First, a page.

The high fashion supermodel that always caught the attention of both men and women for her high Janet Jackson cheek-bones and the body figure that was well complemented by her elegant height is mama Jabali. The young delightful sight was approached by many baring complements; some wondered why a goddess like her existed amongst them. She was consulted to give advice and coach “wannabe” models during beauty pageants, guaranteeing a win to the models that followed her word to the letter.
Jean-not her real name-who as a freshman ran for a crucial student’s council seat had given birth. The Gender and social welfare contestant was not only strong willed in politics but also in group discussions where she made subjects clearer and willingly lessened the burden of group assignments by offering to tackle the tough questions. Her intelligence offered a memorable narration of Greek mythologies, biographies and environmental systems to her attentive audiences. She was too busy for the juicy celebrity gossip, “that crap will fill space in my brain for nothing” she would lament dismissively adding that it did not make sense to obsess over the lives of people who had made it in life.
The only things I had in common with Jean is that we both showered but I am pretty sure she showered more times than I did, on top of which she carried hand wash and several packets of both wet and pocket tissue. She cautiously watched where she sat, washed her fruit before eating it. By fruit I mean even the avocado and bananas that came with disposable covers or rather peels. I admired all these thus my ability to narrate it without leaving any detail. There is no way I could have matched that kind of hygienic standards.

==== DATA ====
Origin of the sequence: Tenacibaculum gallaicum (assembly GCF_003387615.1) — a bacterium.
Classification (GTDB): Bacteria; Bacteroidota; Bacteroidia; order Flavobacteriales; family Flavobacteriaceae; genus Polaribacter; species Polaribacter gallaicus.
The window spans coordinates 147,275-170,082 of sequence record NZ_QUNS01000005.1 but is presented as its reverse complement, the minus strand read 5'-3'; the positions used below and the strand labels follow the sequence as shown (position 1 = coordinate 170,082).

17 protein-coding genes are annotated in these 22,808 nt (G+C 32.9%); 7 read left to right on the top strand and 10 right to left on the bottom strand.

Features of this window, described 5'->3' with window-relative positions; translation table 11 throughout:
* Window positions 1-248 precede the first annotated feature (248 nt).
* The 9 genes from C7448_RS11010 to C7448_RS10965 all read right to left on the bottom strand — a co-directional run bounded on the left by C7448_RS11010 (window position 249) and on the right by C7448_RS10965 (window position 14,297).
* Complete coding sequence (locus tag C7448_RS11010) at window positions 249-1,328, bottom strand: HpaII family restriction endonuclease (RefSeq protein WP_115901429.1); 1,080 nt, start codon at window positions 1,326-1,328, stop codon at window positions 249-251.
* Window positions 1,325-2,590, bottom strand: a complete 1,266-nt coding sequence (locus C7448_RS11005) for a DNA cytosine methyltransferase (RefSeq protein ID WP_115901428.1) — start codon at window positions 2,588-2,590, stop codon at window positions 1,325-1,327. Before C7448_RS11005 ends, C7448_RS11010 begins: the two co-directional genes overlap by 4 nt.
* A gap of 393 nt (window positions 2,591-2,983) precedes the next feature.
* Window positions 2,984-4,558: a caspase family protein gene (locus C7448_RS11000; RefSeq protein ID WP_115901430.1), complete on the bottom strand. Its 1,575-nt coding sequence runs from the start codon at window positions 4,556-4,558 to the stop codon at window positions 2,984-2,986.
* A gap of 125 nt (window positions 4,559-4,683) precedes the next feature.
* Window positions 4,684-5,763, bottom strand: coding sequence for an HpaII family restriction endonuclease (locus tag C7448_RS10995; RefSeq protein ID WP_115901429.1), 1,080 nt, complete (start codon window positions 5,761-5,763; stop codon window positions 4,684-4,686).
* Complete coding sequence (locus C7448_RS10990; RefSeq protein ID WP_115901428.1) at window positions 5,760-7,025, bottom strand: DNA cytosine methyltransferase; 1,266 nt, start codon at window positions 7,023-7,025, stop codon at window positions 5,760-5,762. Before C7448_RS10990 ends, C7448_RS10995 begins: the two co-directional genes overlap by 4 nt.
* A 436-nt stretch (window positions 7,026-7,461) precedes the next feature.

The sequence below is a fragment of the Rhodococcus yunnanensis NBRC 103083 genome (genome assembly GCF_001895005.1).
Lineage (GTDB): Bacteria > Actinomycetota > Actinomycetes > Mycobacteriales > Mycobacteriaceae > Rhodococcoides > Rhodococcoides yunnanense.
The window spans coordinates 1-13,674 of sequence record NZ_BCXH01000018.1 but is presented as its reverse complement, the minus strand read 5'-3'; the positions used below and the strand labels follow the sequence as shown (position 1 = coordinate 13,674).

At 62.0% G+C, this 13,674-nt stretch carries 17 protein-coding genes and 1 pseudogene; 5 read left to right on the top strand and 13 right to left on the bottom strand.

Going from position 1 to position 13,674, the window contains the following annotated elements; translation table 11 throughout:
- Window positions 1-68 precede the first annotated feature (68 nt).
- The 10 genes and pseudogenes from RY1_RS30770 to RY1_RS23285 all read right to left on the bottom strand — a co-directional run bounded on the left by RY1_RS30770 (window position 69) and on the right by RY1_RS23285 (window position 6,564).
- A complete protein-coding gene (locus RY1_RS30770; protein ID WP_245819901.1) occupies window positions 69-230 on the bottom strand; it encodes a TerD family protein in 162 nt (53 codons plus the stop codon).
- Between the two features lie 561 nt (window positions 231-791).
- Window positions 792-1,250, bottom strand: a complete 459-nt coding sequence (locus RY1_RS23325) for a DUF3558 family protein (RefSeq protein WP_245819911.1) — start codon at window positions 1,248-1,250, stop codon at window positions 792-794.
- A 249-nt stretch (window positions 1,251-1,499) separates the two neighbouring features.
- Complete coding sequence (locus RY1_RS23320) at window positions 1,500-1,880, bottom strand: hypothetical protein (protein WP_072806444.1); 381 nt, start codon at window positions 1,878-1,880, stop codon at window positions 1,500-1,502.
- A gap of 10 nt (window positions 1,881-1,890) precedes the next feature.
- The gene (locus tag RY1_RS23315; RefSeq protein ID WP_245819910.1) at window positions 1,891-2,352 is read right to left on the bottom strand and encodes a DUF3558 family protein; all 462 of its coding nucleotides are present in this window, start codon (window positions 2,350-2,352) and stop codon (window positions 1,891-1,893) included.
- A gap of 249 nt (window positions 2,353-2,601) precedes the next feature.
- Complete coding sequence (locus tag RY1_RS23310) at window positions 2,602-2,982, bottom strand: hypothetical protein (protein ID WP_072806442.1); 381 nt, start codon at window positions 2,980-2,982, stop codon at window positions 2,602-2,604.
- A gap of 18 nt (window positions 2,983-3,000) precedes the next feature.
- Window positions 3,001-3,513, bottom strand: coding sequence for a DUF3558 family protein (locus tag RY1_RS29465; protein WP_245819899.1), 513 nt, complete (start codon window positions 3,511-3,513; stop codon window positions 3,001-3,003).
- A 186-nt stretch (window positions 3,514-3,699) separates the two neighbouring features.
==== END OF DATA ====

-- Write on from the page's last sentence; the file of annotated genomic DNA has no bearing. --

I accepted my special place in the society as a tomboy, thanks to her girly standards that I could not keep up with. She has put on a little weight but that is not a bother to her as evidently indicated by her WhatsApp status “I know I weigh a tonne now... yes it’s totally worth it” at the end of which she has added the emoticon of a boy child’s head. She is therefore forced to share her younger brother’s clothes.
The young conservative, devoted father and partner was glad to receive Jabali. He worked two jobs to ensure the mother and child had a solid landing once they came back from Jean’s parents’ home. Whenever he did not visit he called and left an “I love you two” text message shortly after hanging up the call. This made Jean smile and sigh with relief as she passed the message of love to Jabali with a kiss on every inch of his face.
Two of my friends and I made sure to see baby Jabali before he outgrew the cuteness that comes with the new born. Jean who speaks in a low tone stands up with a grin between her now rosy cheeks that instantly informs us that chances are we could be dealing with a totally different person and so we should recalculate our moves and conversations. She stands up to give us light hugs and later on let us know that she was avoiding giving us our dream shower filled with milk. Her breasts were full with milk and any slight squeeze resulted in the serious oozing of it.